It goes without saying that I think this is a very positive development; the more people that government can explain itself to, the better.
With nearly 10 million people, Los Angeles County is a diverse place and about 47 percent of the population here is of Latino or Hispanic origin, according to the Census Bureau. Latinos and Hispanics are now 16 percent of the U.S. population.
How will this impact The Source? In good ways. While both The Source and El Pasajero will have unique content, we’ll also be sharing some content (after, of course, careful translation is done). So that means more unique content on the Metro website and, hopefully, more information on the transportation scene in the Southland.
Here’s the news release issued by Metro today:
Metro on Friday, April 8, will become the first major public transit agency in the nation to launch a Spanish language blog, underscoring the growing influence of Latinos in Los Angeles County.
El Pasajero is an interactive website that will post a steady stream of news and features, photos and video about virtually every aspect of mobility that Metro is involved in from running buses and trains to overseeing highway improvements, bicycle and pedestrian programs, goods movement, vanpools, carpools and more. Timely service alerts and breaking news about transportation will be highlighted.
The spotlight will be on Latinos who represent the largest percentage of Metro customers and Metro employees as well as the county’s population in general.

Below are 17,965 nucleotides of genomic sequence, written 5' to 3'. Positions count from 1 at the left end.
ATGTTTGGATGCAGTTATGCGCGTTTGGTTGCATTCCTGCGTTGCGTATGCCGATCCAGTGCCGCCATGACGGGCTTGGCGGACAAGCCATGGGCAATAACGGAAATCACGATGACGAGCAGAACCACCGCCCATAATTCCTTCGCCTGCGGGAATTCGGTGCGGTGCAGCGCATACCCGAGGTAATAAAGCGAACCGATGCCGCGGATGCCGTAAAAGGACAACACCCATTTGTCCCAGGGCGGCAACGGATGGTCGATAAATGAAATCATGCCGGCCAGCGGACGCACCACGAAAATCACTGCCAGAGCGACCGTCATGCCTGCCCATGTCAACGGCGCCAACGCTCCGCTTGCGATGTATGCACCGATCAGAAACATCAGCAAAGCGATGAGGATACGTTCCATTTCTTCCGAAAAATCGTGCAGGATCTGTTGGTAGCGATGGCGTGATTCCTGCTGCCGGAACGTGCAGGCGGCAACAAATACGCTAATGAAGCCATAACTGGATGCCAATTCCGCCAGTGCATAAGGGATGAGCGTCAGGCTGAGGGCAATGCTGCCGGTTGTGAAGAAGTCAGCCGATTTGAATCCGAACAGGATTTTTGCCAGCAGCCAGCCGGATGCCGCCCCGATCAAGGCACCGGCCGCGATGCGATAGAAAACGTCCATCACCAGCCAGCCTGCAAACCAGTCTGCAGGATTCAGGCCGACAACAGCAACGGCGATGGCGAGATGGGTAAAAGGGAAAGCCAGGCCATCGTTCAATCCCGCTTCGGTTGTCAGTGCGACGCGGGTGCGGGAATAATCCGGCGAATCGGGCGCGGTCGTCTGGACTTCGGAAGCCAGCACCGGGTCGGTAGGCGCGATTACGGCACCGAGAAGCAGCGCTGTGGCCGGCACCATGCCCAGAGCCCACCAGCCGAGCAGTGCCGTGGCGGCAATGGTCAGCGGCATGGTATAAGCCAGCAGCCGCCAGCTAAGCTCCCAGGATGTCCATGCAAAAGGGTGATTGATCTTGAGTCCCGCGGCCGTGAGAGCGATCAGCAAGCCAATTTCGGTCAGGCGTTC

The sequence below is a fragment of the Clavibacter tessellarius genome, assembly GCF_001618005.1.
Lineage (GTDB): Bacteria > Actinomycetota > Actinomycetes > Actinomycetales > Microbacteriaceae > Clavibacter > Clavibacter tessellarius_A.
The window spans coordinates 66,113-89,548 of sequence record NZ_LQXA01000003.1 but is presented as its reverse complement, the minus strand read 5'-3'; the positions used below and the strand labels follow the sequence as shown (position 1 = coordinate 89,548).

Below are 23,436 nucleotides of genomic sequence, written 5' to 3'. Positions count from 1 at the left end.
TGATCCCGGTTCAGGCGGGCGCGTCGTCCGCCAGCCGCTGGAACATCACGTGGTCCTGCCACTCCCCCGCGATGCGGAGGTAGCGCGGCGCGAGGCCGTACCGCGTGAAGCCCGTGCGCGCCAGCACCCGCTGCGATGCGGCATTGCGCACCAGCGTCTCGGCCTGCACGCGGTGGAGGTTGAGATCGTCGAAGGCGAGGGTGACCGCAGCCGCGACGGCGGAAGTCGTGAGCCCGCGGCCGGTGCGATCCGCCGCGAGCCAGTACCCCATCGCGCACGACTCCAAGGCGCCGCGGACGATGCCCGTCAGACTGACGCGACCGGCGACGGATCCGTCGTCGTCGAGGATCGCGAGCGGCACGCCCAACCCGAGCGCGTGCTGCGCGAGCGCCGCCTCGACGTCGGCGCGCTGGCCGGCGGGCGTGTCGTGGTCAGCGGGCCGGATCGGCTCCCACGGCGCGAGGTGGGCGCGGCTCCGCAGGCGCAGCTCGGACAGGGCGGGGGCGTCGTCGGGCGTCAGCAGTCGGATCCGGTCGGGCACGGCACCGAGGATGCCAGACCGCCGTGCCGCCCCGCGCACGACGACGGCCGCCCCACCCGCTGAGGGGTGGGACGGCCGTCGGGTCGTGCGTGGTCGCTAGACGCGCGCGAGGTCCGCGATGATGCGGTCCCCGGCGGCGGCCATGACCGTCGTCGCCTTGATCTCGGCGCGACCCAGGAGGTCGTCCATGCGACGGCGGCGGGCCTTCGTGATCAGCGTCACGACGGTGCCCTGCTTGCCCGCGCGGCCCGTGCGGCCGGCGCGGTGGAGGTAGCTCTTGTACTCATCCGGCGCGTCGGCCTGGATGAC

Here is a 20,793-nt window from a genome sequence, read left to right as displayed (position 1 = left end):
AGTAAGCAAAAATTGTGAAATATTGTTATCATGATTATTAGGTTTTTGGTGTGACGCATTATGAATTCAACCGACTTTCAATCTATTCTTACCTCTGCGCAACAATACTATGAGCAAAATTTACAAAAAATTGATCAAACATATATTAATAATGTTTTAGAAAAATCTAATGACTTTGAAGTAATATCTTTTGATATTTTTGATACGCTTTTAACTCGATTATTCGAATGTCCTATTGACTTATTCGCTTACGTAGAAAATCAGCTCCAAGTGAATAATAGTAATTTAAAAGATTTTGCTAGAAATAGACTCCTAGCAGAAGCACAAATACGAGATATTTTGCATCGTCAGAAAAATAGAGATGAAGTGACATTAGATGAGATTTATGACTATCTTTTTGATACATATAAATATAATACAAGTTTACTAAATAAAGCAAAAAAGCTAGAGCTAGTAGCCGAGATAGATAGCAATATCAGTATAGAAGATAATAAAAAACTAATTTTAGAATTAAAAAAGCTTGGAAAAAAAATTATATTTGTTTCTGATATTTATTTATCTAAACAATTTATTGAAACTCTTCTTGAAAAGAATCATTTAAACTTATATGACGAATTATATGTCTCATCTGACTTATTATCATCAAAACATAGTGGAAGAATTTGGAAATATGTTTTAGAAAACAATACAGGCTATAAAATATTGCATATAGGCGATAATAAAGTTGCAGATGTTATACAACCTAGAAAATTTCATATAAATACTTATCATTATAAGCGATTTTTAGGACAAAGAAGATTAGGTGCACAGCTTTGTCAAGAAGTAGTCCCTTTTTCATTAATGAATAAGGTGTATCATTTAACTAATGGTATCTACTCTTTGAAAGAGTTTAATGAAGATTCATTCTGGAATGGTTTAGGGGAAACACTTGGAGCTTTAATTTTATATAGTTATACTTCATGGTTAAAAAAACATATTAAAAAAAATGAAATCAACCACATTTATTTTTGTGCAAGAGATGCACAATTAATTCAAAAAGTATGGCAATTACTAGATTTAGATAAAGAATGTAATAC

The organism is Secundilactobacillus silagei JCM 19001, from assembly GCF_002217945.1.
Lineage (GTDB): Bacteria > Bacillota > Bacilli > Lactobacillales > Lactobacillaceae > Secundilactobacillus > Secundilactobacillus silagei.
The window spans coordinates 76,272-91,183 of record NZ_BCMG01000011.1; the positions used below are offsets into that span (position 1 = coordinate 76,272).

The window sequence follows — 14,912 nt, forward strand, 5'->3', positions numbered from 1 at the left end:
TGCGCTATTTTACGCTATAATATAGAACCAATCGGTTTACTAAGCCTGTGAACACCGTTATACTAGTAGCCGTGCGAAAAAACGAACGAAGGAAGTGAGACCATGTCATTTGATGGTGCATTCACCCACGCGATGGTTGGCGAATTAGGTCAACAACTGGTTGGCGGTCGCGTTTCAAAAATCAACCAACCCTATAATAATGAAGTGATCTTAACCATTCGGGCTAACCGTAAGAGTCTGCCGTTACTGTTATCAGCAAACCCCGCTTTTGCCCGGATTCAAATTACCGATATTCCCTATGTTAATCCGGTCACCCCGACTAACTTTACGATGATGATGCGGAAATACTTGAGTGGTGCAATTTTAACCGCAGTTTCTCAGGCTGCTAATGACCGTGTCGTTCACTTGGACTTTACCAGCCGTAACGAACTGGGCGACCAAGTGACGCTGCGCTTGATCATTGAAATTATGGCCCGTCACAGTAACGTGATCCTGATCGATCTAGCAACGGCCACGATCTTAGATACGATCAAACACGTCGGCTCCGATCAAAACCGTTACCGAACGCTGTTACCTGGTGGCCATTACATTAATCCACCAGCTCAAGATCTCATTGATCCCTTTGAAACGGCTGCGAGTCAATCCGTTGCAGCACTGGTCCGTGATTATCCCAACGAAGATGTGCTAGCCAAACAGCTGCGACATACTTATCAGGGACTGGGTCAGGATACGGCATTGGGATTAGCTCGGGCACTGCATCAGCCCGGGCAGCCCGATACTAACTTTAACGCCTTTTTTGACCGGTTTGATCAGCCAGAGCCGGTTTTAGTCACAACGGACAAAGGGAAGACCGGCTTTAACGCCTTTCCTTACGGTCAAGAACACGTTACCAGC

Edited by Jazmin Ortega, a seasoned Spanish-language news reporter, and a team of bloggers, El Pasajero will take an in-depth look at key issues affecting the Latino community including how to do business with Metro, tracking where Metro funding comes from and how it is spent, the changing dynamics of transit in Los Angeles County after the passage of Measure R in 2008, law enforcement and transit, rail safety, dealing with rising gas prices, fun, affordable family destinations via Metro, dining adventures accessible by Metro, the environment, public art, new technology, joint development, high speed rail and other topical issues.
The daily blog also will offer person on the street video interviews, reader feedback, polls, contests and other interactive features.
“El Pasajero is a must-read for anyone who cares about mobility in Southern California,” Ortega said. “We want to bring a greater understanding of what Metro does and how it’s spending our money to improve transit for everyone, whether we drive on the freeway, ride the bus or rail or bicycle to get where we need to go.”